# How to "wow" someone new to Python

Irmen de Jong irmen.NOSPAM at xs4all.nl
Thu Jan 22 00:46:52 CET 2015

```On 21-1-2015 20:06, Chris Angelico wrote:
> On Thu, Jan 22, 2015 at 5:20 AM, Irmen de Jong <irmen.NOSPAM at xs4all.nl> wrote:
>> On 21-1-2015 18:59, Steve Hayes wrote:
>>
>>> 3. When I started to look at it, I found that strings could be any length and
>>> were not limited to swomething arbitrary, like 256 characters.
>>
>> Even more fun is that Python's primitive integer type (longs for older Python versions)
>> has no arbitrary limitation either.
>>
>> That amazed me at the time I discovered python :)
>
> I hadn't worked with length-limited strings in basically forever
> (technically BASIC has a length limit, but I never ran into it; and I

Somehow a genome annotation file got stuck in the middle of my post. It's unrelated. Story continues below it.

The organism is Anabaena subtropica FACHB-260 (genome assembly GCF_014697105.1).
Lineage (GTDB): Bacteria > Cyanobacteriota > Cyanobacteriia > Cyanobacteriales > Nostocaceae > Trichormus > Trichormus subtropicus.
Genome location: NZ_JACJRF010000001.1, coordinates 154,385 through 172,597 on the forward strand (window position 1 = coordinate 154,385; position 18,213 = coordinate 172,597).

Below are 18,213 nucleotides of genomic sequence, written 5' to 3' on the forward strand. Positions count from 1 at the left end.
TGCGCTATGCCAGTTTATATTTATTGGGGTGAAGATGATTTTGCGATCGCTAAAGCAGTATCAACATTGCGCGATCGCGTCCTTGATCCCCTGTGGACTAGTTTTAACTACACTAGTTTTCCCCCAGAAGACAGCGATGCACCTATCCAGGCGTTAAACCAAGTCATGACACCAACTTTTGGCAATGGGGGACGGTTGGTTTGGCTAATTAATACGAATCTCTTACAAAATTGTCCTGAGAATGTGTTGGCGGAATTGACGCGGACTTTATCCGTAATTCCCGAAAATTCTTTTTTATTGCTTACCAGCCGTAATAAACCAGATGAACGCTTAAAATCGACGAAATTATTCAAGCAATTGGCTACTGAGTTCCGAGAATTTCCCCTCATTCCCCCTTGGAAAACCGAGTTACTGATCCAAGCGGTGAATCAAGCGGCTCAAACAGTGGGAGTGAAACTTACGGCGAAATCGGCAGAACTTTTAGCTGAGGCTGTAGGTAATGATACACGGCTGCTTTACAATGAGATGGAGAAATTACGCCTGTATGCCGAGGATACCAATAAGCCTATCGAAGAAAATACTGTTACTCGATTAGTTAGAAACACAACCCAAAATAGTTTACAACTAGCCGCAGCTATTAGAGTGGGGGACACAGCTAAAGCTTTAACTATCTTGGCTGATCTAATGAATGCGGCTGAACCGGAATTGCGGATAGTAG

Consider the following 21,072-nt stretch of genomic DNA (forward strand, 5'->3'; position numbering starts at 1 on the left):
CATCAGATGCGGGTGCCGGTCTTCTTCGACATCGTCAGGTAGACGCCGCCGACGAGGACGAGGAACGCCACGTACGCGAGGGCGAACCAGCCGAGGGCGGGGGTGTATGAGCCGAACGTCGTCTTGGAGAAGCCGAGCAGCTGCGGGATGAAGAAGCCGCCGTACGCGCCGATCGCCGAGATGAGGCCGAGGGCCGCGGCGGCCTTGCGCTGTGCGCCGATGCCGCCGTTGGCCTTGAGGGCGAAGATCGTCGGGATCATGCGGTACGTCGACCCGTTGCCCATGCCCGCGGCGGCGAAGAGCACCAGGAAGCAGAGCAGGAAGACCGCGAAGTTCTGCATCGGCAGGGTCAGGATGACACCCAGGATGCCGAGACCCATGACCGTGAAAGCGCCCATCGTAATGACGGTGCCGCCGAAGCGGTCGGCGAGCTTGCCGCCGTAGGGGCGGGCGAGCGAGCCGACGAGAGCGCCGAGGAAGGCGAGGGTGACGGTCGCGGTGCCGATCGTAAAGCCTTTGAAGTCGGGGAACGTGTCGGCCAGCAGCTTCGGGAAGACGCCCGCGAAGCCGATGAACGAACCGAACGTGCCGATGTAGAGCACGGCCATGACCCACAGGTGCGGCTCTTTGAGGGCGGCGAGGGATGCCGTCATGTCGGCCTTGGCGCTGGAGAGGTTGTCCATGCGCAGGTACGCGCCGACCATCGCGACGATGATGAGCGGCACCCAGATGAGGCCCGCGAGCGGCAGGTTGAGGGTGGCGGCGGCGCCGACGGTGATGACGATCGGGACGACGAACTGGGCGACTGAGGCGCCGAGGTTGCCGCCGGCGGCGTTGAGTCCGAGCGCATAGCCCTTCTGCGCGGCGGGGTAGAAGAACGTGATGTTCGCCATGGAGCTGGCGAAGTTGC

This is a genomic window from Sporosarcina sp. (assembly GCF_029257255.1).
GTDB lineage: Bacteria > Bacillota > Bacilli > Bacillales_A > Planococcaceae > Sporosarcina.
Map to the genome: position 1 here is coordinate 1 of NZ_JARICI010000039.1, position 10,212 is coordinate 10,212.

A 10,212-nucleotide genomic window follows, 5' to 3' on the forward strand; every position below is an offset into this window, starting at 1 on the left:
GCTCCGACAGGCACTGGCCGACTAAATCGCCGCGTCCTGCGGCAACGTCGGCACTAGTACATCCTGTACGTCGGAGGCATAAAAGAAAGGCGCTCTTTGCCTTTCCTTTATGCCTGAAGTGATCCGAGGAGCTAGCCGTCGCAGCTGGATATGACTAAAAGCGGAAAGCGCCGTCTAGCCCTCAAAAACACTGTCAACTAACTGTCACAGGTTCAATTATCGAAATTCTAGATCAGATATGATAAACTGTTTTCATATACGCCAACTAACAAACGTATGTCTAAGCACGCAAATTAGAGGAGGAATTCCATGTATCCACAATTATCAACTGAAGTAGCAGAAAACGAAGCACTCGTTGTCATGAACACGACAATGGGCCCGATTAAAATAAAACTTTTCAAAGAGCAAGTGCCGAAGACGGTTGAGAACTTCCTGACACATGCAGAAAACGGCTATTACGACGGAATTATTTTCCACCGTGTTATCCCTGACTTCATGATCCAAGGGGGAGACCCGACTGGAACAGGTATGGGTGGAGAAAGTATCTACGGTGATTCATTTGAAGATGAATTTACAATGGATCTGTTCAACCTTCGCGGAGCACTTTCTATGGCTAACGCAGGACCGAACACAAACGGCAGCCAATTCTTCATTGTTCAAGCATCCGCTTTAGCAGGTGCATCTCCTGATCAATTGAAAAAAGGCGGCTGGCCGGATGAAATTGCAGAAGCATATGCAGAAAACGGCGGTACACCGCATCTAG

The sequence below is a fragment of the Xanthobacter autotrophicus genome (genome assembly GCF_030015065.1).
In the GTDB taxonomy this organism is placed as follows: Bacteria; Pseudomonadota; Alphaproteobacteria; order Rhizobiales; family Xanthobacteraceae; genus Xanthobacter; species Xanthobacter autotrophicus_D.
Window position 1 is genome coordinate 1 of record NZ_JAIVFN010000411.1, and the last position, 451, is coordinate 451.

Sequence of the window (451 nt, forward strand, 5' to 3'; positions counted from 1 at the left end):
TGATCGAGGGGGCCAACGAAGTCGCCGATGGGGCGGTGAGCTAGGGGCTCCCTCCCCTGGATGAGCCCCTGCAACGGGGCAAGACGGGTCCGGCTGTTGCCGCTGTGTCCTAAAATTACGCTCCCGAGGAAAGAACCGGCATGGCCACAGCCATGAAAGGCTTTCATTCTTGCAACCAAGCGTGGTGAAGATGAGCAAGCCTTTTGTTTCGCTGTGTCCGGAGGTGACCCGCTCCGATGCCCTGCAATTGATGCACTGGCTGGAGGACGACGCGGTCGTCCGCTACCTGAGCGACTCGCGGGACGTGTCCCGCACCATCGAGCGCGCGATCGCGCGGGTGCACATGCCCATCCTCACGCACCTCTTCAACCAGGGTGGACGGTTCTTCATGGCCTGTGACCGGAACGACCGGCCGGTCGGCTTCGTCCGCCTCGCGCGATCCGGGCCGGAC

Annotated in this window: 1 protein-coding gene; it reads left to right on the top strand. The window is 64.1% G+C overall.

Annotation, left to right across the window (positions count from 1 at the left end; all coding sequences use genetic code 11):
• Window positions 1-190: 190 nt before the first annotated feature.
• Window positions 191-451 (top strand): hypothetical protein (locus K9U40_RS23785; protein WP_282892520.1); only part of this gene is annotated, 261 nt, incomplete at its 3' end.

> never did much with Pascal), but you're right, arbitrary-precision
> integers would have impressed me a lot more if I hadn't first known
> REXX. So... is there a way to show that off efficiently? Normally, any
> calculation that goes beyond 2**32 has already gone way beyond most
> humans' ability to hold the numbers in their heads.
>
> ChrisA
>

Something silly that I just thought about  (Python 3):

number = 2 * 3 * 5 * 103    # okay.
number = number * 3120937 * 6977407 * 8431103    # hmm...
number = number * 70546381234168412430433268433712277793053956898109255590133639943
print("I know a huge number, it is:", number)
secret_message = number.to_bytes(37, "big")
print(secret_message)

Or perhaps: (after pip install pyprimes)

>>> number = 1402811054100763300785480817886711606823329164566977593890  # wow?
>>> import pyprimes.factors
>>> print(pyprimes.factors.factorise(number))
[2, 3, 5, 557, 1559, 3413, 6991, 27799, 41333, 52999, 104681, 247001, 992441, 1111211,
1299689]
>>>

Irmen

```